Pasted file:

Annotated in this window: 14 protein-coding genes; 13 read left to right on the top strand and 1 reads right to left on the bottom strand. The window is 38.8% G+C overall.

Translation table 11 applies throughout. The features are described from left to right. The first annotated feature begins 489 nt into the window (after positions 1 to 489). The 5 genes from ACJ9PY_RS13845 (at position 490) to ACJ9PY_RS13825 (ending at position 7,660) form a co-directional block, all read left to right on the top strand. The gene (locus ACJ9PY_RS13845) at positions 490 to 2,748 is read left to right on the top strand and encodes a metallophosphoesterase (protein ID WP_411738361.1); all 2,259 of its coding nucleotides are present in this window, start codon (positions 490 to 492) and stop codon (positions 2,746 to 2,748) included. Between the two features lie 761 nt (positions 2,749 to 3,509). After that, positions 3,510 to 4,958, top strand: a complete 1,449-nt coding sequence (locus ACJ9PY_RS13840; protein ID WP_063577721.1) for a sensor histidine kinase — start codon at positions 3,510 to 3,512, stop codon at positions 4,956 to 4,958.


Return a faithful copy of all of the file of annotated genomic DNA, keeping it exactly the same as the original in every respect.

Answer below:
Annotated in this window: 14 protein-coding genes; 13 read left to right on the top strand and 1 reads right to left on the bottom strand. The window is 38.8% G+C overall.

Translation table 11 applies throughout. The features are described from left to right. The first annotated feature begins 489 nt into the window (after positions 1 to 489). The 5 genes from ACJ9PY_RS13845 (at position 490) to ACJ9PY_RS13825 (ending at position 7,660) form a co-directional block, all read left to right on the top strand. The gene (locus ACJ9PY_RS13845) at positions 490 to 2,748 is read left to right on the top strand and encodes a metallophosphoesterase (protein ID WP_411738361.1); all 2,259 of its coding nucleotides are present in this window, start codon (positions 490 to 492) and stop codon (positions 2,746 to 2,748) included. Between the two features lie 761 nt (positions 2,749 to 3,509). After that, positions 3,510 to 4,958, top strand: a complete 1,449-nt coding sequence (locus ACJ9PY_RS13840; protein ID WP_063577721.1) for a sensor histidine kinase — start codon at positions 3,510 to 3,512, stop codon at positions 4,956 to 4,958.